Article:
Gaming technology firm Improbable is creating the infrastructure underpinning Bored Ape Yacht Club creator Yuga Labs’ metaverse platform Otherside.

Improbable’s CEO Herman Narula seems to have been won over by the rhetoric of Web3, declaring that despite being “quite skeptical” of crypto and digital assets, he now sees it as “the only means to efficiently monetize and share value in a metaverse.”

Speaking at Web Summit, Narula said that, “A metaverse is a network of related experiences, many of which could not live alone." Instead, he said, they “require the possibility of other experiences to exist in the space. And sharing value between those experiences is actually really challenging.” 

Herman Narula
Improbable CEO Herman Narula. Image: Decrypt

Citing the example of moving a digital T-shirt between a concert and a sporting match, Narula asked, “How do you keep track of ownership? How do you keep track of which company, which entitlement, which contractual element of currency or payment needs to be resolved?”

Web3, he said, “presents the only plausible near-term solution to being able to manage the economy of the metaverse.”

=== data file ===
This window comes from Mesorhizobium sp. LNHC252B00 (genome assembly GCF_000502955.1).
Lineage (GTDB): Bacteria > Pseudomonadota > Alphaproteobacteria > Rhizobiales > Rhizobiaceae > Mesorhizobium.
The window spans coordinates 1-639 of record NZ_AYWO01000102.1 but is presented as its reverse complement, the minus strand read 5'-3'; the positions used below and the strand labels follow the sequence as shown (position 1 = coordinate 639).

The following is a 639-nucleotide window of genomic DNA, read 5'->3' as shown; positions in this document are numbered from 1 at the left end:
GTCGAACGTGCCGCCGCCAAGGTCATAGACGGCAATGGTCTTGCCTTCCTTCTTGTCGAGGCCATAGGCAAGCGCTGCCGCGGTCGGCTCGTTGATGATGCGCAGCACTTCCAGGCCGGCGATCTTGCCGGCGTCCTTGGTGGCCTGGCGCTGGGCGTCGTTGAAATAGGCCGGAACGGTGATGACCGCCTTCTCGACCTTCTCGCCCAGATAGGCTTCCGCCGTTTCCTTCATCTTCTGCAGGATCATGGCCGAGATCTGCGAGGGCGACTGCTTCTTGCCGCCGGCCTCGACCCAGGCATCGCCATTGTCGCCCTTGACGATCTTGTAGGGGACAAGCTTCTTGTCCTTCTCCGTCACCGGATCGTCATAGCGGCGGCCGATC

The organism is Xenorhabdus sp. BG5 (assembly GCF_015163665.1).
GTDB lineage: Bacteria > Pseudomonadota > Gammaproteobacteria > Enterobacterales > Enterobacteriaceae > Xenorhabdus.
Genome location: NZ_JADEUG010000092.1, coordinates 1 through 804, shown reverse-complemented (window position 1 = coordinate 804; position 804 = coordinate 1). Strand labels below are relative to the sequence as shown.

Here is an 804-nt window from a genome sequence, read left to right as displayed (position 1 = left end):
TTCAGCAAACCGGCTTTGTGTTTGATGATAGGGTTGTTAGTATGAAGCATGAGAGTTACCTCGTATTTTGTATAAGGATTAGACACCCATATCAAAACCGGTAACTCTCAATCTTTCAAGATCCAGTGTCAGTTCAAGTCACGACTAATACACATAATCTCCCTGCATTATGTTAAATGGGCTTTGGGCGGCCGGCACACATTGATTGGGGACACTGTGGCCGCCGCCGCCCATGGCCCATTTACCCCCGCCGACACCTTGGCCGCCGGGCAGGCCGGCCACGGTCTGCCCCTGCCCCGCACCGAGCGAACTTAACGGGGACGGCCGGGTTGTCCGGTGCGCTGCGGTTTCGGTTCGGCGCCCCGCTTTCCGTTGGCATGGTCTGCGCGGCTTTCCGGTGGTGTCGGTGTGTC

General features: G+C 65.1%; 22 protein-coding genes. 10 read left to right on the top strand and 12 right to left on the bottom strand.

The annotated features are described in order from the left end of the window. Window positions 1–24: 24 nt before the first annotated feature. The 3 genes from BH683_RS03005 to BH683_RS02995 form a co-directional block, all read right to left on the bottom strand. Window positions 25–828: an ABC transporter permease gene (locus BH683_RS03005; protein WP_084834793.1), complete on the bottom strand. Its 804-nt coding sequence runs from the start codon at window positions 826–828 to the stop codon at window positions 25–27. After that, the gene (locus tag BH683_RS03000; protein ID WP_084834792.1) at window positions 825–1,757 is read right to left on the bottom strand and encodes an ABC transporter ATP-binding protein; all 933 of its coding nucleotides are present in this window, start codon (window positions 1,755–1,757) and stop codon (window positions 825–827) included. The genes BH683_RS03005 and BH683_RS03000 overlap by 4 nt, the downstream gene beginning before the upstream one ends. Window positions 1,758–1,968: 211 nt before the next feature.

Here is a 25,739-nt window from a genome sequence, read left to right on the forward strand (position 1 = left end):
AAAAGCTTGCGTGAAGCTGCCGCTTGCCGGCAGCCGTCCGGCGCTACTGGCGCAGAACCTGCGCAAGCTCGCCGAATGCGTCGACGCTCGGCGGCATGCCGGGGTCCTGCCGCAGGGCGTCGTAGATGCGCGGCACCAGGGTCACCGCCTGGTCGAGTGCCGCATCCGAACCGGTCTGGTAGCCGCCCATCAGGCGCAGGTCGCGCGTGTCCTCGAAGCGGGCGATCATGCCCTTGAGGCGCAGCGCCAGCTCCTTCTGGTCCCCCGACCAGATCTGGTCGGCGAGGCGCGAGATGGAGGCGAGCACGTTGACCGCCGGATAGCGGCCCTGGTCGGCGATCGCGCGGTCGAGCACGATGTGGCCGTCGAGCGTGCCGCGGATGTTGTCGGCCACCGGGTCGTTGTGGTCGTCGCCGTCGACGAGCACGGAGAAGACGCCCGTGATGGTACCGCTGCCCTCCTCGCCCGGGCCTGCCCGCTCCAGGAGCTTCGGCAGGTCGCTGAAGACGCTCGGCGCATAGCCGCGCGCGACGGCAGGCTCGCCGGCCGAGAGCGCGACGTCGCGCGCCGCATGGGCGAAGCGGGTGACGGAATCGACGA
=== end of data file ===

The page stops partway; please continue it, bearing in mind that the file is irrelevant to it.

Battling big tech's metaverse ambitions

Ultimately, he said, he sees the “final, critical piece of the puzzle in building a practical metaverse” lies in understanding how to let disparate groups collaborate to create value.

“We're used to a really outdated, broken model of building web-scale businesses,” he said. “That tyrannical model of a single company owning the user, dominating the space and dictating what happens within a metaverse or within any web platform.”


That isn’t just immoral, he said; it’s bad for business. “If you are the most successful creator of content on a closed platform, like Roblox, or Fortnite, or YouTube, you will never build an IPO-able business,” Narula explained.

No matter how much money that creator makes, “the platform risk of your company being wholly dependent on the whims of another business minimizes the long-term value that you can create in your equity.”

That, he said, represents a “fundamental stumbling block” to creating a metaverse inhabited by a diverse range of businesses.

Narula couldn’t resist a barb at metaverse rival Meta, which has its roots in the legacy world of Big Tech.

Meta, he said, has “pushed the notion that this is about VR; eerie-looking legless avatars moving through office spaces.” That, he said, is a “pretty joyless way of spending the incredible opportunity this represents.”

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